Let the sunshine in: no atypical Victorian terrace | Life and magnificence


A dramatic, interlocking plywood staircase, engraved with e-mail exchanges between architect and consumer; worn exterior window frames repurposed inside; and a glass ground within the hallway. This is not any atypical Victorian terrace; as an alternative, it’s a radical refurbishment of a former squat in east London, expanded for a younger household.

“The old staircase was designed to be impressive,” says Japanese architect, Taro Tsuruta. “But it was big, disproportionate to the rest of the house, and hogged space.” Consequently, the rooms that radiated out – which included seven bedrooms (there are actually 4) – had been cramped.

Rising 2 storeys above the bottom ground, the brand new staircase and landings are significantly slimmer. The treads and banisters are constituted of about 2,000 plywood items, assembled on web site by carpenters. Slits between the items permit for dramatic views because it soars up the home. Look intently and you may learn emails carved into the facet, despatched through the course of the construct: “Can you remind me on what basis you will calculate your fee?”, reads 1; “high quality fish oil, probiotics and vitamins” reads a snippet of one other. “We thought, why not incorporate some of these conversations into the design,” says Tsuruta. “When a building is finished, these conversations tend to be forgotten or deleted. We wanted to keep these memories as part of the house’s history and highlight the process behind redesigning it.”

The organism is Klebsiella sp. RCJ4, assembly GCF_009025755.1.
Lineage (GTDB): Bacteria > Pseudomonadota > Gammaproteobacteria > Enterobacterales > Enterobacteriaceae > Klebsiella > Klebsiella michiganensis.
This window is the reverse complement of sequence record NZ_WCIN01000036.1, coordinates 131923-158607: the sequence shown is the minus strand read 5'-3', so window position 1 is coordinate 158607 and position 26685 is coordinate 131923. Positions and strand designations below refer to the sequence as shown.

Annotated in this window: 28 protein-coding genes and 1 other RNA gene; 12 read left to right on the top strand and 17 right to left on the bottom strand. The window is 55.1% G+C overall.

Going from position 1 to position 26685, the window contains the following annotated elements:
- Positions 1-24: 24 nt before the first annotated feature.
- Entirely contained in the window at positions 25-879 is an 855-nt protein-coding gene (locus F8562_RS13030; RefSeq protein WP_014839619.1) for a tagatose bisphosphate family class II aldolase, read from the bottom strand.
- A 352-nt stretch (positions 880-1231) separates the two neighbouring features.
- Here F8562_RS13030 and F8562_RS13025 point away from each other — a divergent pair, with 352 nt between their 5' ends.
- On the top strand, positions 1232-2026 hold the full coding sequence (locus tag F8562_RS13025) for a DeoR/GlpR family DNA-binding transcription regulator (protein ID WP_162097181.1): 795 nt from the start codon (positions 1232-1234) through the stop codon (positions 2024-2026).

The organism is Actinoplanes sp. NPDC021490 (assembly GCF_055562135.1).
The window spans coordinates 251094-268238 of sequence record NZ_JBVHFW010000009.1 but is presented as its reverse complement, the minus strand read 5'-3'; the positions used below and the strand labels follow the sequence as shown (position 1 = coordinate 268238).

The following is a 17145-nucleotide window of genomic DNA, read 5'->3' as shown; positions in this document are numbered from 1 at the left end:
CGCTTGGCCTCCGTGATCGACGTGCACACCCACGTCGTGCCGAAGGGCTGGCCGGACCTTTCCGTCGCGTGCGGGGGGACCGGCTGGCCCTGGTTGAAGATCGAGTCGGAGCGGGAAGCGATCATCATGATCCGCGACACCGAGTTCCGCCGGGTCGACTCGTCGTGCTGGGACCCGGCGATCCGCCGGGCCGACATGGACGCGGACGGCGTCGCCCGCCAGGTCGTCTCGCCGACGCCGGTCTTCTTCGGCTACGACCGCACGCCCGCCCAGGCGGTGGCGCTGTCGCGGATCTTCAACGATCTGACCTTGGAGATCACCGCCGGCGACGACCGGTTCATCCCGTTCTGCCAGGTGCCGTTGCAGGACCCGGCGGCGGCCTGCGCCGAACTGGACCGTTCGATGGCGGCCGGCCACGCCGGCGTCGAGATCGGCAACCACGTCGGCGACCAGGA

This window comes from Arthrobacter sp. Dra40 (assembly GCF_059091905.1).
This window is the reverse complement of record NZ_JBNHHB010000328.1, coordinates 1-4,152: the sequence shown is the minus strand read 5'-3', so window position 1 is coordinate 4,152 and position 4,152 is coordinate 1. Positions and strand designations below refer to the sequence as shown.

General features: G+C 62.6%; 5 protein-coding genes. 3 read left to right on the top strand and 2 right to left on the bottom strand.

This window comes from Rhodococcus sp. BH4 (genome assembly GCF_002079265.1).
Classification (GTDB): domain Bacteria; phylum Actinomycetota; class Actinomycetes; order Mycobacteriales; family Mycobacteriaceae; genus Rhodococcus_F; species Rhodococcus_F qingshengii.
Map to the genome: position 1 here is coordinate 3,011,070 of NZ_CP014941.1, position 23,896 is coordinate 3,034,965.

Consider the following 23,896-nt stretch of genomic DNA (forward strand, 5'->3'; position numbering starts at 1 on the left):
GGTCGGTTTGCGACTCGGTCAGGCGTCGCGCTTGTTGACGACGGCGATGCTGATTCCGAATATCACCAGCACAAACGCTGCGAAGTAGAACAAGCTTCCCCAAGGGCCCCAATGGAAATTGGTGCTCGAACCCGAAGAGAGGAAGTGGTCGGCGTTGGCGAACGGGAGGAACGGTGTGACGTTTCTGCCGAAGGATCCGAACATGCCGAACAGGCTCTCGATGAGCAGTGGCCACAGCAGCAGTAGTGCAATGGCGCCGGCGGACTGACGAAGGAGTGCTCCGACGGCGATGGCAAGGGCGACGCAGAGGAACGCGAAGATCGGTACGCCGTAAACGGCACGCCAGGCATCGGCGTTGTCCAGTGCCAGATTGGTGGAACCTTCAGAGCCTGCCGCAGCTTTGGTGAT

The spacious new bathroom.

The spacious new rest room. Photograph: Tim Crocker

Built in 1895, the home is now residence to British documentary film-maker Ramon Bloomberg, his French-born spouse Marie Cesbron, who works within the magnificence business, and their daughters Lucie and Ines. It has 4 storeys, and a 2m-deep extension on the rear. On the bottom ground are a front room, kitchen and utility room, main out to a metal balcony and a set of steps right down to the wood-decked backyard. The balcony supplies a sheltered space beneath, at backyard stage, for outside meals. “We wanted the house to feel connected to the garden, and sociable,” Cesbron explains.